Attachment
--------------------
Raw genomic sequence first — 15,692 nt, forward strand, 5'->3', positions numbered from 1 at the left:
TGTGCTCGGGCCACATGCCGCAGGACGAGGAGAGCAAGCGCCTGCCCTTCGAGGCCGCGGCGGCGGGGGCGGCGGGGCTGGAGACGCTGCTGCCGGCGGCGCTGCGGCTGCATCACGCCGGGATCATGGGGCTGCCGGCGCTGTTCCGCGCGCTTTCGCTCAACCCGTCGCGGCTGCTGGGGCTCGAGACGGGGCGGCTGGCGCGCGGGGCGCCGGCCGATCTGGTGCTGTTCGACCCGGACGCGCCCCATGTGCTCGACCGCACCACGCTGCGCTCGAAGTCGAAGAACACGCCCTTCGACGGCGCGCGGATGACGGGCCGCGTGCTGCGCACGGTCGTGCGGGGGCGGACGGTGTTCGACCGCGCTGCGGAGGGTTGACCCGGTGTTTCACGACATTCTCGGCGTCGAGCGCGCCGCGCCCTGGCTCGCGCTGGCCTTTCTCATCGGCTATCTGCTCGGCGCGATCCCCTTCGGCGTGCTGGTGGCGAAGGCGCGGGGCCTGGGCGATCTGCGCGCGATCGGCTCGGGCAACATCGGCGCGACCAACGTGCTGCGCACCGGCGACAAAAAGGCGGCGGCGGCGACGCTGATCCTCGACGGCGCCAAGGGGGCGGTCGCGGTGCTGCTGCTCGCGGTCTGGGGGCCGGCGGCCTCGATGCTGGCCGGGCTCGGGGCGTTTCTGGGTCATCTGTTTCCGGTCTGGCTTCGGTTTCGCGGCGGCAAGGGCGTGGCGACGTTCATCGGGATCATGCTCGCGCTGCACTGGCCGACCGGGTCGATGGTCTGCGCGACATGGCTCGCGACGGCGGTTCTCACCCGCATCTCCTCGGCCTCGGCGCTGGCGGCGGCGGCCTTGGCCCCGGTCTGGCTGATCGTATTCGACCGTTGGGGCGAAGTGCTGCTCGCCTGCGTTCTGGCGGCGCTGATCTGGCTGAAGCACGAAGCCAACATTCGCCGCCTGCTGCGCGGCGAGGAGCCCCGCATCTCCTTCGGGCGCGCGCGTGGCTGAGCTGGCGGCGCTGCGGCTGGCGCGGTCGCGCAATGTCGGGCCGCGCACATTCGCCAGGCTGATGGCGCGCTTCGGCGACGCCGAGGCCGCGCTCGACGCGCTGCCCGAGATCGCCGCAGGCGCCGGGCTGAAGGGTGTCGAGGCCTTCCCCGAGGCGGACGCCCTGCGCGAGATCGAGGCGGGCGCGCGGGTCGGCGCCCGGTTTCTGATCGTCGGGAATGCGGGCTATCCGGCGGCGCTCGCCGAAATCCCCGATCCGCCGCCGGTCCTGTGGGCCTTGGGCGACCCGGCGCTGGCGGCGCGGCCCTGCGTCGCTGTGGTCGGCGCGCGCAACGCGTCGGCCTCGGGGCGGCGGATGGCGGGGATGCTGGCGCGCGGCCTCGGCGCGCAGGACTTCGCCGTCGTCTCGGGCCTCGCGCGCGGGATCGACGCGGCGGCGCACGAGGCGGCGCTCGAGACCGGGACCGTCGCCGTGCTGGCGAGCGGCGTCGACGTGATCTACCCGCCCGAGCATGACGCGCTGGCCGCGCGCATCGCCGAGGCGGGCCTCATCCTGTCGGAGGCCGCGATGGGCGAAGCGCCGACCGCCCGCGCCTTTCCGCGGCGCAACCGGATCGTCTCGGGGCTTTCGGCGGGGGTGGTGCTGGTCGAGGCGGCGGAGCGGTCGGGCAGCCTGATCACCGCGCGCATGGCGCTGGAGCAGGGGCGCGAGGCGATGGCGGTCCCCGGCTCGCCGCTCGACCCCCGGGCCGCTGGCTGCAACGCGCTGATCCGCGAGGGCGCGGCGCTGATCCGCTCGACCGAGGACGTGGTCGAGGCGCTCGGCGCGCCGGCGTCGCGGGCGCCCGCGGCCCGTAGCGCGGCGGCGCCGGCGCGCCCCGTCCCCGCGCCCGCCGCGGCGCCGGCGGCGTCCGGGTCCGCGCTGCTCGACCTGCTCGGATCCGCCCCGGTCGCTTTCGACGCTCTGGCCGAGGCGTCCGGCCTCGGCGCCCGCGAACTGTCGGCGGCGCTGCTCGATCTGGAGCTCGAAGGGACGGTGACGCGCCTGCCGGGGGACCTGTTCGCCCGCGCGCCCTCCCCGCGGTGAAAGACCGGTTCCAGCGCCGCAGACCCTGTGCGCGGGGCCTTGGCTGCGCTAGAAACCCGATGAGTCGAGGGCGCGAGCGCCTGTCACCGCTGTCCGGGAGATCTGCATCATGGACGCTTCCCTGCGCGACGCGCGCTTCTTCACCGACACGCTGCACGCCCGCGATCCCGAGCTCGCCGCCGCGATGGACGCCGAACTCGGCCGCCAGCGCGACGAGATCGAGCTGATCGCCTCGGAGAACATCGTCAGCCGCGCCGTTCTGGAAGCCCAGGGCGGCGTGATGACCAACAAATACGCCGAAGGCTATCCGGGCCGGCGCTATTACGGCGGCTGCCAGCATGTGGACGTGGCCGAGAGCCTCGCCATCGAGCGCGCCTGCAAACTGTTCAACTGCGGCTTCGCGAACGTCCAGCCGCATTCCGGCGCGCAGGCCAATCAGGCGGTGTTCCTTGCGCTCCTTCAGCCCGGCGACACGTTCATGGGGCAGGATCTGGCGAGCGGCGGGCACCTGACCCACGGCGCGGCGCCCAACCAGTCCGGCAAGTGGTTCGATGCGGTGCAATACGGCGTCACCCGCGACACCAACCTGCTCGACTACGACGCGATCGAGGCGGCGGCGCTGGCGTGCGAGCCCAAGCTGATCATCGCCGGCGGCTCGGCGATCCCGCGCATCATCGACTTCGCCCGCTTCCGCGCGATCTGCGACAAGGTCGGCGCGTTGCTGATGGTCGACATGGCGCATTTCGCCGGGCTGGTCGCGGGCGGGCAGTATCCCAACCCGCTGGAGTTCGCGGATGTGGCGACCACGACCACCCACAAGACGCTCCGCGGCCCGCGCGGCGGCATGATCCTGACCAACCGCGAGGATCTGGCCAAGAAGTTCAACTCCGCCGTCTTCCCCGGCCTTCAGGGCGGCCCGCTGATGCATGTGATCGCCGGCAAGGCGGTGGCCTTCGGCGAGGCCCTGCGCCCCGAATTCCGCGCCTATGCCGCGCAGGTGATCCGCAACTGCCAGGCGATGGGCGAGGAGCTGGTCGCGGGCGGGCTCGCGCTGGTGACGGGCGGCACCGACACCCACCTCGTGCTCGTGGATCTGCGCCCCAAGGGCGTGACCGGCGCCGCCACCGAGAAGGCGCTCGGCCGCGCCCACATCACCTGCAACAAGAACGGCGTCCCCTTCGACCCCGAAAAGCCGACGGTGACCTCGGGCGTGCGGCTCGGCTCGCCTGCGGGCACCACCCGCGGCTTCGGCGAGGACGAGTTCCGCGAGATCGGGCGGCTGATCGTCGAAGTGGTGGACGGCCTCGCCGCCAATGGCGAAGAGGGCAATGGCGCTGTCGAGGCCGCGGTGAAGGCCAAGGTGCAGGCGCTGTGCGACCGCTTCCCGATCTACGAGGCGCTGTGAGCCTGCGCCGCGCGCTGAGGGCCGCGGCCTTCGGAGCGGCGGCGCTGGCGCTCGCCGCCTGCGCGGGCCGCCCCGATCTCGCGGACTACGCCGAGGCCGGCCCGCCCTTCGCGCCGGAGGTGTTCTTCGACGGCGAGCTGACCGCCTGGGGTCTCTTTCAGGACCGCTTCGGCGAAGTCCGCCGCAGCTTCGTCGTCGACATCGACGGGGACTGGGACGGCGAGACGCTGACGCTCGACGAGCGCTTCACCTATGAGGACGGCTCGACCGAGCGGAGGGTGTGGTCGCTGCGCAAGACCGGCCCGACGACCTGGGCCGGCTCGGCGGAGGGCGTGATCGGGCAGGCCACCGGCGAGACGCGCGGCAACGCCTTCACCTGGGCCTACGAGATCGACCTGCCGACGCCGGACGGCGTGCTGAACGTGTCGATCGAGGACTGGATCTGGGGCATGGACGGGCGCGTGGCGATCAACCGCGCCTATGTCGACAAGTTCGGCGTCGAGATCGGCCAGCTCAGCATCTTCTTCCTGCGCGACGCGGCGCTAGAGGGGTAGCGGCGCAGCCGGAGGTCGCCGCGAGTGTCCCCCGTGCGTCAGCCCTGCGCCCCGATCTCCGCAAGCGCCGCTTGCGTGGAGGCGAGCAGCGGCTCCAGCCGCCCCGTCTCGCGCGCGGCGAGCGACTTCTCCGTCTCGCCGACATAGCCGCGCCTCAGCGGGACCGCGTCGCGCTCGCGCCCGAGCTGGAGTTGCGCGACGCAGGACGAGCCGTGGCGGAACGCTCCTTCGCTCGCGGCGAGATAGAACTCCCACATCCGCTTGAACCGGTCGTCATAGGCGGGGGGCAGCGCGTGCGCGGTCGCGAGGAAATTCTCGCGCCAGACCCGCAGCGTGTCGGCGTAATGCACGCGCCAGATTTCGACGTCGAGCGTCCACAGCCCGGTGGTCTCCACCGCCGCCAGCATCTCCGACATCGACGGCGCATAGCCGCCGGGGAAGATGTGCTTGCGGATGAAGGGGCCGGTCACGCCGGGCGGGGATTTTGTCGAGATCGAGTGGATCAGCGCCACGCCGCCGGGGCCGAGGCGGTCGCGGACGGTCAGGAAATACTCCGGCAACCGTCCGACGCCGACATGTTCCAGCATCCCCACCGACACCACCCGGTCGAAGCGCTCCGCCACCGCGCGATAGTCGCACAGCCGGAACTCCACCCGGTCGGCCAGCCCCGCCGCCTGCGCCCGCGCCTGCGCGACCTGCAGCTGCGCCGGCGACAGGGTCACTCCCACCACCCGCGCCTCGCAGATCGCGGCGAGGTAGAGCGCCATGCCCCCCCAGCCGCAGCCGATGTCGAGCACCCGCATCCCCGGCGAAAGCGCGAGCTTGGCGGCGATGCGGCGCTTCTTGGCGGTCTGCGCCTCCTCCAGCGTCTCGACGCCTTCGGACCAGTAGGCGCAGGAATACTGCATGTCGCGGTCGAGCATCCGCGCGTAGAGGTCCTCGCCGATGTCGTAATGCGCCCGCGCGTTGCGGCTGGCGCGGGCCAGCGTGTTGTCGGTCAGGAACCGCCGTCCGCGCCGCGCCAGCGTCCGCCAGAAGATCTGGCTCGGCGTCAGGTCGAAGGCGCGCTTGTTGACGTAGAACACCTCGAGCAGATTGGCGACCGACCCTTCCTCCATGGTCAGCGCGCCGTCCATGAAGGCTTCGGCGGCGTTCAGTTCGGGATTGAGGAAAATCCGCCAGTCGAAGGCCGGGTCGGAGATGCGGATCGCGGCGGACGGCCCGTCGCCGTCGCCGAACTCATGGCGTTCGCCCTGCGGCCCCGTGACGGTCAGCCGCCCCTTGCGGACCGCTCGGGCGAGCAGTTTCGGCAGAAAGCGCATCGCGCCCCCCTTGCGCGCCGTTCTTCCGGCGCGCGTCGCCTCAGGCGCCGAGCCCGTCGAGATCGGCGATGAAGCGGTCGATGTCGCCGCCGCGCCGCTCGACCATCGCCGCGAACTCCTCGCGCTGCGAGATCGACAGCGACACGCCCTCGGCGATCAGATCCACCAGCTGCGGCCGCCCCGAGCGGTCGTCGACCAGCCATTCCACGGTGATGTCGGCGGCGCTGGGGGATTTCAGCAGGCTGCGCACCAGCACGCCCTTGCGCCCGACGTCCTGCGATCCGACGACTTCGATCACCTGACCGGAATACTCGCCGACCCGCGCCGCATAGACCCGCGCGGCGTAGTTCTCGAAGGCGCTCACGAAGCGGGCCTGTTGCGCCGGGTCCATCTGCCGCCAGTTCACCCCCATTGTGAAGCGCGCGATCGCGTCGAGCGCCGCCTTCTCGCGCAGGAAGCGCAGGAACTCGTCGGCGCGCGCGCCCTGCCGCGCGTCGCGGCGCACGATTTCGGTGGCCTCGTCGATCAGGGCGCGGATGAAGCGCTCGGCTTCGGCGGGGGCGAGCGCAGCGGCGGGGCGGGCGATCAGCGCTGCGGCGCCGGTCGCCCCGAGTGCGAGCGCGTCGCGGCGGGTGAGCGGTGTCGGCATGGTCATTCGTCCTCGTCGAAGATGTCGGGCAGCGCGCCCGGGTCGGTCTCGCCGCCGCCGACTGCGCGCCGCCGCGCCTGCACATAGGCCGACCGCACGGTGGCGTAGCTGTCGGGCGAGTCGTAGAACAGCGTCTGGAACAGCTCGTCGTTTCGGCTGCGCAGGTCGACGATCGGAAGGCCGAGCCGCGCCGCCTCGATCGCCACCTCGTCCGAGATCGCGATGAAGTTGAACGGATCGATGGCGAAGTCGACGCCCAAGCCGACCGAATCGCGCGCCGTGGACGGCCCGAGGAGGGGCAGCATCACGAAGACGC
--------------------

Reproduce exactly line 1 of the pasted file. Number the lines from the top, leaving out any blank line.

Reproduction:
Raw genomic sequence first — 15,692 nt, forward strand, 5'->3', positions numbered from 1 at the left: